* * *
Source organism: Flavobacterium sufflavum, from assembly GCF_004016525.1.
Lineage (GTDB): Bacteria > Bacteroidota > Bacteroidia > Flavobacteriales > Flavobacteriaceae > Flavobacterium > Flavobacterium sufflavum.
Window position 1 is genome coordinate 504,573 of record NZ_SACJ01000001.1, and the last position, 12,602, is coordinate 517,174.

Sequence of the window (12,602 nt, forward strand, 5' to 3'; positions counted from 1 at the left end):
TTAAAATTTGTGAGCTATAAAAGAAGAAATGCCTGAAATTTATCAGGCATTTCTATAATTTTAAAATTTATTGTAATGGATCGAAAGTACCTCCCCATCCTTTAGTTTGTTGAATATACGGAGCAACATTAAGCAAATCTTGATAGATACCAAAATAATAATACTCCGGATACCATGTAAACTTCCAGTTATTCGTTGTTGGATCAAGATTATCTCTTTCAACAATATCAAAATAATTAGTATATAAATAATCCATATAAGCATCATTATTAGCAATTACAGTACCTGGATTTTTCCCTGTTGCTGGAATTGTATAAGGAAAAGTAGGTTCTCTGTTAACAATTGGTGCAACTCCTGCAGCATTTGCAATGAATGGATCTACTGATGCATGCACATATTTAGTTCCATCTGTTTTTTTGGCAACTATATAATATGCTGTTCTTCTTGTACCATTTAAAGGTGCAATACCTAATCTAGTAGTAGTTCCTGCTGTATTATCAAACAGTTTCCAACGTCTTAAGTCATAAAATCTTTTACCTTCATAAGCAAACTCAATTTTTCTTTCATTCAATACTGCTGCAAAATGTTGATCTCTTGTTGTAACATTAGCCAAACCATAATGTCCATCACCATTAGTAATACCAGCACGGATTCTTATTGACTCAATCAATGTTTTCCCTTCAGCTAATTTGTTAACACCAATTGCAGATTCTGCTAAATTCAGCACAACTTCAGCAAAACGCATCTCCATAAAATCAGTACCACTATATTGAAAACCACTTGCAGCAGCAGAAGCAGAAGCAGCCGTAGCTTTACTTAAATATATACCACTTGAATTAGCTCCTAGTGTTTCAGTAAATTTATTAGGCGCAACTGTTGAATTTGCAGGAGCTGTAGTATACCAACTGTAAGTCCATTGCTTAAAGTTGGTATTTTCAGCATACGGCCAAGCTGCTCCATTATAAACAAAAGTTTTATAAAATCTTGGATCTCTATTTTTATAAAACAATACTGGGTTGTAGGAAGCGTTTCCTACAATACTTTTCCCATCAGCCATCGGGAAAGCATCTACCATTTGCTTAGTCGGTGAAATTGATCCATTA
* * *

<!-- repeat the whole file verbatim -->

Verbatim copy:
Source organism: Flavobacterium sufflavum, from assembly GCF_004016525.1.
Lineage (GTDB): Bacteria > Bacteroidota > Bacteroidia > Flavobacteriales > Flavobacteriaceae > Flavobacterium > Flavobacterium sufflavum.
Window position 1 is genome coordinate 504,573 of record NZ_SACJ01000001.1, and the last position, 12,602, is coordinate 517,174.

Sequence of the window (12,602 nt, forward strand, 5' to 3'; positions counted from 1 at the left end):
TTAAAATTTGTGAGCTATAAAAGAAGAAATGCCTGAAATTTATCAGGCATTTCTATAATTTTAAAATTTATTGTAATGGATCGAAAGTACCTCCCCATCCTTTAGTTTGTTGAATATACGGAGCAACATTAAGCAAATCTTGATAGATACCAAAATAATAATACTCCGGATACCATGTAAACTTCCAGTTATTCGTTGTTGGATCAAGATTATCTCTTTCAACAATATCAAAATAATTAGTATATAAATAATCCATATAAGCATCATTATTAGCAATTACAGTACCTGGATTTTTCCCTGTTGCTGGAATTGTATAAGGAAAAGTAGGTTCTCTGTTAACAATTGGTGCAACTCCTGCAGCATTTGCAATGAATGGATCTACTGATGCATGCACATATTTAGTTCCATCTGTTTTTTTGGCAACTATATAATATGCTGTTCTTCTTGTACCATTTAAAGGTGCAATACCTAATCTAGTAGTAGTTCCTGCTGTATTATCAAACAGTTTCCAACGTCTTAAGTCATAAAATCTTTTACCTTCATAAGCAAACTCAATTTTTCTTTCATTCAATACTGCTGCAAAATGTTGATCTCTTGTTGTAACATTAGCCAAACCATAATGTCCATCACCATTAGTAATACCAGCACGGATTCTTATTGACTCAATCAATGTTTTCCCTTCAGCTAATTTGTTAACACCAATTGCAGATTCTGCTAAATTCAGCACAACTTCAGCAAAACGCATCTCCATAAAATCAGTACCACTATATTGAAAACCACTTGCAGCAGCAGAAGCAGAAGCAGCCGTAGCTTTACTTAAATATATACCACTTGAATTAGCTCCTAGTGTTTCAGTAAATTTATTAGGCGCAACTGTTGAATTTGCAGGAGCTGTAGTATACCAACTGTAAGTCCATTGCTTAAAGTTGGTATTTTCAGCATACGGCCAAGCTGCTCCATTATAAACAAAAGTTTTATAAAATCTTGGATCTCTATTTTTATAAAACAATACTGGGTTGTAGGAAGCGTTTCCTACAATACTTTTCCCATCAGCCATCGGGAAAGCATCTACCATTTGCTTAGTCGGTGAAATTGATCCATTA